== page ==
Policymakers from across the globe have unveiled a 10-point plan for governments and the finance sector to ensure they invest in protecting nature rather than destroying it.
Developed by Ecuador, Gabon, the Maldives and the United Kingdom – and initially endorsed by nations including Canada, the EU, France and Colombia – the document was announced at an event held alongside the 77th session of the UN General Assembly and designed to serve as a countdown to COP15.
Set to be held in Montreal in December, the conference hopes to do for biodiversity what COP21 in Paris did for climate by achieving sign-off on the Post-2020 Global Biodiversity Framework – an international agreement on how we can “live in harmony with nature” by 2050.
Originally scheduled to take place in Kunming, China in October 2020, it has been beset with delays due to covid-19.
This week’s plan included a pledge by governments to work together towards a comprehensive package of actions on biodiversity finance from all sources “commensurate with the level of collective and national ambition and commitment”. The initiative stresses the need for contributions from “all countries domestically”, international contributions by developed countries “and other countries and entities that can provide international public finance”, international financial institutions, the private sector and philanthropy, “as well as the essential enabling role of partnerships”.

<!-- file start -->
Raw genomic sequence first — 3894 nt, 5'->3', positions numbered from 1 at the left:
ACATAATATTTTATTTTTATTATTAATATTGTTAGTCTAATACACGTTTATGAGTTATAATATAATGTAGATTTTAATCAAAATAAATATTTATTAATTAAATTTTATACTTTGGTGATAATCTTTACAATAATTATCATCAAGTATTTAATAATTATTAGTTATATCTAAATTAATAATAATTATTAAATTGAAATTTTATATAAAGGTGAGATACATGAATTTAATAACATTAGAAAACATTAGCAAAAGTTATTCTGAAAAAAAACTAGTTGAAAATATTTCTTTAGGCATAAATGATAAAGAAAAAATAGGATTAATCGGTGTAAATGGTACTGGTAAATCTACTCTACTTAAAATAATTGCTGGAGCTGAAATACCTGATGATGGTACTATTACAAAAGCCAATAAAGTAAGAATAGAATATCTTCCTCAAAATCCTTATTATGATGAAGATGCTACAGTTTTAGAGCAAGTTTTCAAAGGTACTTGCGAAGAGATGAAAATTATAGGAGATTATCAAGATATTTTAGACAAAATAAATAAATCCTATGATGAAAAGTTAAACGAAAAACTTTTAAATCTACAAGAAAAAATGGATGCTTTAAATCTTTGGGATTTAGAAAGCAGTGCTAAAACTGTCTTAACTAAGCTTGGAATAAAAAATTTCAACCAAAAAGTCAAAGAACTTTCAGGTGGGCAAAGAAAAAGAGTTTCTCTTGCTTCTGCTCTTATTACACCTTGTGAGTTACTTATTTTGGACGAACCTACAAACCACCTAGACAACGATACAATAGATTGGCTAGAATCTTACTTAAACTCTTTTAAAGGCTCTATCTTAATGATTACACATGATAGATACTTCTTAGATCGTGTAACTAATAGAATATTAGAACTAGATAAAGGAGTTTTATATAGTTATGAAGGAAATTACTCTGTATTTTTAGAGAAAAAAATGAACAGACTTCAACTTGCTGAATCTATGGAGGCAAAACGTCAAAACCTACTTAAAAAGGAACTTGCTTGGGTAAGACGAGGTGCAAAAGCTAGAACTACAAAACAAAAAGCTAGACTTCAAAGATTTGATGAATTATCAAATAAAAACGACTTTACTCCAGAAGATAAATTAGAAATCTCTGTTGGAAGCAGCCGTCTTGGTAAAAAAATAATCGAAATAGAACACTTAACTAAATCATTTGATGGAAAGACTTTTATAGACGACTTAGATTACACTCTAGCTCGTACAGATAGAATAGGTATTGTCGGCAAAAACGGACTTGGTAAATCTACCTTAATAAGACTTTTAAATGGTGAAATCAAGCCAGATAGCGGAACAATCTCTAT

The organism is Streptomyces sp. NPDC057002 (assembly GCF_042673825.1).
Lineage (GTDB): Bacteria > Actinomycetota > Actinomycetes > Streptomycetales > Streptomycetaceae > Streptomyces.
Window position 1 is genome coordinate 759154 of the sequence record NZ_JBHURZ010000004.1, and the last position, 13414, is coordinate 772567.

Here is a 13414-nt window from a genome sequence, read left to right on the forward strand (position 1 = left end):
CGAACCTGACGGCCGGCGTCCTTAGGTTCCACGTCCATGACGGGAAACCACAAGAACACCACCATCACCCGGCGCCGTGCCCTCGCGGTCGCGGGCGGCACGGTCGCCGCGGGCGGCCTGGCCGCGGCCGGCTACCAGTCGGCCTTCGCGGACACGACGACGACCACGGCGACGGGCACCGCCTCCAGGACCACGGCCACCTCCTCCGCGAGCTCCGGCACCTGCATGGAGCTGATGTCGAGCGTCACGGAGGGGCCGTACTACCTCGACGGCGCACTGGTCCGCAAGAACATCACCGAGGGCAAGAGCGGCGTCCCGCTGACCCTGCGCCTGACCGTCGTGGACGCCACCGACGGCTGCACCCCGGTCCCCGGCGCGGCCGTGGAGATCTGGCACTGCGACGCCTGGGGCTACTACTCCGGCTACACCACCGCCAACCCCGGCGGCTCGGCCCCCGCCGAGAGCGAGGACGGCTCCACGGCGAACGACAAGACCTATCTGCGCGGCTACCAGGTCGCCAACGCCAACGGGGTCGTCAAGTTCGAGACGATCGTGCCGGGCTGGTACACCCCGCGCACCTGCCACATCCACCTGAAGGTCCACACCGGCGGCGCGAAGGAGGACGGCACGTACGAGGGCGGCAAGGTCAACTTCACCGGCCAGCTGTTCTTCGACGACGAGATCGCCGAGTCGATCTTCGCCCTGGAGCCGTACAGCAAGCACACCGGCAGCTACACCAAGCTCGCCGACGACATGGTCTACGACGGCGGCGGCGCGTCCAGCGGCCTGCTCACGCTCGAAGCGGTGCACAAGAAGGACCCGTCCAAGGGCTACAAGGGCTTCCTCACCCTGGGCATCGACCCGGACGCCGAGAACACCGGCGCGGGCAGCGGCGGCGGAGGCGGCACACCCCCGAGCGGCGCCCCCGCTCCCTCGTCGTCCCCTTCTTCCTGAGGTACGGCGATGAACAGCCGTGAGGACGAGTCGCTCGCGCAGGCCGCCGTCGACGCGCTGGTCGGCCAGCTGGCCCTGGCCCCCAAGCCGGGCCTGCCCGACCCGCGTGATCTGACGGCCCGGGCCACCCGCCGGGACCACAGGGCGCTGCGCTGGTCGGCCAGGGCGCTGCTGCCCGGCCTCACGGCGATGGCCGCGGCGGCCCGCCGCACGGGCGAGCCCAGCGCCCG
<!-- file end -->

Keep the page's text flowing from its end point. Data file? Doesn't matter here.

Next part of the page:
Backers also said they would align financial systems and their economies with pathways to become climate-neutral, nature-positive, resilient and less polluting.
Ecuadorian president Guillermo Lasso said: “Today more than ever, it is urgent that we provide a new impetus in favour of biodiversity. This shared political vision between our countries marks a path to reduce the global financial gap for biodiversity and defines what we expect from governments, financial institutions, the private sector, philanthropists and civil society, to face the challenge of increasing and mobilising resources for biodiversity.”
He continued: “The increase and mobilisation of new, additional, predictable and timely resources from all sources, in an agile and simplified manner, in particular to developing countries, is essential to fulfil the commitments under the Convention on Biological Diversity and the Post-2020 Global Biodiversity Framework that will be adopted in December at COP15 in Montreal.”
During the event, the German government – which also signed the action plan – announced plans to boost its international biodiversity funding to €1.5 billion per year, an increase of €0.9 billion from its average contribution between 2016-2020.
The cash injection represents the highest international yearly financial commitment by an industrialised country to biodiversity conservation so far.
An “accelerator for action on biodiversity” was also announced by Colombia’s minister of environment and sustainable development.
Uruguay breaks new ground with sovereign conservation SLB
Also this week, Uruguay published a sustainability-linked bond framework that ties its sovereign bond financing strategy to climate and nature targets established under the Paris Agreement.